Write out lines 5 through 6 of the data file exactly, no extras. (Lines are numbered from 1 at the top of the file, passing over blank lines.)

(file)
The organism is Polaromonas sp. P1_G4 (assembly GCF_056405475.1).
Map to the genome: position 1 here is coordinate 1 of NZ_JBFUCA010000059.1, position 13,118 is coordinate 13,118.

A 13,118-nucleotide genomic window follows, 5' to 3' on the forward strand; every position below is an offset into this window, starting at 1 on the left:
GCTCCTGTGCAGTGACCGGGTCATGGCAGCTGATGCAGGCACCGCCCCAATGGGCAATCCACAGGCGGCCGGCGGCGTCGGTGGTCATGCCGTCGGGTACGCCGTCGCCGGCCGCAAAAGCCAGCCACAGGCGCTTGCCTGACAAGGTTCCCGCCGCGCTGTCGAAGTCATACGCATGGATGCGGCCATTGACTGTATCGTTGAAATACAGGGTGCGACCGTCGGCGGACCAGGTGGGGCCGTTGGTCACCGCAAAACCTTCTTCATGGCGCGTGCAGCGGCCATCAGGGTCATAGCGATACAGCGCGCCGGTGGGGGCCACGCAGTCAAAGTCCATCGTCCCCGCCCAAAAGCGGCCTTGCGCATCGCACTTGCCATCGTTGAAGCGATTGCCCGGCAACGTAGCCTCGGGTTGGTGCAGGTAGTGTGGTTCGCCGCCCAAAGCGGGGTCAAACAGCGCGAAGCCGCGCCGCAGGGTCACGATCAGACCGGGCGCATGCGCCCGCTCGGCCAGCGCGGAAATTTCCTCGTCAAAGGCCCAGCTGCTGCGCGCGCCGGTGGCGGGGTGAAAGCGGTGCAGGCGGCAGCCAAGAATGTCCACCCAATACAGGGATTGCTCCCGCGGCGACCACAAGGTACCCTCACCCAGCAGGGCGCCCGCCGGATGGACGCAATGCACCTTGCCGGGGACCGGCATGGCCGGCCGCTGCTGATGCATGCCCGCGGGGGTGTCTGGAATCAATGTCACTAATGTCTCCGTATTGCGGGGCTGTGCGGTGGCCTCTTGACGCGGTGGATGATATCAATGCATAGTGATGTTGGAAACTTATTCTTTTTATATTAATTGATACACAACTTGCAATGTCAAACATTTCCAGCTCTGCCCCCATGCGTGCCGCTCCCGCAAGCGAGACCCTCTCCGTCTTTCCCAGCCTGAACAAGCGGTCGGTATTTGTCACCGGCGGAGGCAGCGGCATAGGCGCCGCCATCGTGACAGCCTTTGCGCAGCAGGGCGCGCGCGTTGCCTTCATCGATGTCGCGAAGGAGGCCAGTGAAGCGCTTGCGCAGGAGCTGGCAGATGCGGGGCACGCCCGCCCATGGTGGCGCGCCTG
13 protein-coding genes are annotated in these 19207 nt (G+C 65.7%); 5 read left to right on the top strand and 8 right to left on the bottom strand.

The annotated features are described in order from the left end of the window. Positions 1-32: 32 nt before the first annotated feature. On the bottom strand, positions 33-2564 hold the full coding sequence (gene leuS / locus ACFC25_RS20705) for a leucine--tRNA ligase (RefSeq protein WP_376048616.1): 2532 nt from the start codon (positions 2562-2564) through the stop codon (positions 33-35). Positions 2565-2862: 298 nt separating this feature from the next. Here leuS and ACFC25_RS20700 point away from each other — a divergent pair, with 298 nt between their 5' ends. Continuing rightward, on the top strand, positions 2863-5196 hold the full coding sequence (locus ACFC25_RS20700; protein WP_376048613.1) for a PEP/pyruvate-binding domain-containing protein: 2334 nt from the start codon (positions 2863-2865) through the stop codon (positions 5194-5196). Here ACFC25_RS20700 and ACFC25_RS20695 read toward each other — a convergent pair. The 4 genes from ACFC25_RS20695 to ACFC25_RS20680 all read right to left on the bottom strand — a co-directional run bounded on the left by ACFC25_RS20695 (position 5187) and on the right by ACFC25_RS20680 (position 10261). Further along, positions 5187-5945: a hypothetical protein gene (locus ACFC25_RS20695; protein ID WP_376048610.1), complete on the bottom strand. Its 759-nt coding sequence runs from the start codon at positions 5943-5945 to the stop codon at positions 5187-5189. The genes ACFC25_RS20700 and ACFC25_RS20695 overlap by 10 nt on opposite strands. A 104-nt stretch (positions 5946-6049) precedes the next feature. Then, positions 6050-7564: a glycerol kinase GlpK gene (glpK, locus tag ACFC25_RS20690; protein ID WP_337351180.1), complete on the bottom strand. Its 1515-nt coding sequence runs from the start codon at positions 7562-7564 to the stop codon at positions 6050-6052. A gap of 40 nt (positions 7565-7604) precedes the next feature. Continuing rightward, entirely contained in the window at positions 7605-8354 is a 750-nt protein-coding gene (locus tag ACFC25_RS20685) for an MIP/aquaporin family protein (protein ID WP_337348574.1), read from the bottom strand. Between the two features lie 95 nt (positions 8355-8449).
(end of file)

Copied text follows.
13 protein-coding genes are annotated in these 19207 nt (G+C 65.7%); 5 read left to right on the top strand and 8 right to left on the bottom strand.

The annotated features are described in order from the left end of the window. Positions 1-32: 32 nt before the first annotated feature. On the bottom strand, positions 33-2564 hold the full coding sequence (gene leuS / locus ACFC25_RS20705) for a leucine--tRNA ligase (RefSeq protein WP_376048616.1): 2532 nt from the start codon (positions 2562-2564) through the stop codon (positions 33-35). Positions 2565-2862: 298 nt separating this feature from the next. Here leuS and ACFC25_RS20700 point away from each other — a divergent pair, with 298 nt between their 5' ends. Continuing rightward, on the top strand, positions 2863-5196 hold the full coding sequence (locus ACFC25_RS20700; protein WP_376048613.1) for a PEP/pyruvate-binding domain-containing protein: 2334 nt from the start codon (positions 2863-2865) through the stop codon (positions 5194-5196). Here ACFC25_RS20700 and ACFC25_RS20695 read toward each other — a convergent pair. The 4 genes from ACFC25_RS20695 to ACFC25_RS20680 all read right to left on the bottom strand — a co-directional run bounded on the left by ACFC25_RS20695 (position 5187) and on the right by ACFC25_RS20680 (position 10261). Further along, positions 5187-5945: a hypothetical protein gene (locus ACFC25_RS20695; protein ID WP_376048610.1), complete on the bottom strand. Its 759-nt coding sequence runs from the start codon at positions 5943-5945 to the stop codon at positions 5187-5189. The genes ACFC25_RS20700 and ACFC25_RS20695 overlap by 10 nt on opposite strands. A 104-nt stretch (positions 5946-6049) precedes the next feature. Then, positions 6050-7564: a glycerol kinase GlpK gene (glpK, locus tag ACFC25_RS20690; protein ID WP_337351180.1), complete on the bottom strand. Its 1515-nt coding sequence runs from the start codon at positions 7562-7564 to the stop codon at positions 6050-6052. A gap of 40 nt (positions 7565-7604) precedes the next feature. Continuing rightward, entirely contained in the window at positions 7605-8354 is a 750-nt protein-coding gene (locus tag ACFC25_RS20685) for an MIP/aquaporin family protein (protein ID WP_337348574.1), read from the bottom strand. Between the two features lie 95 nt (positions 8355-8449).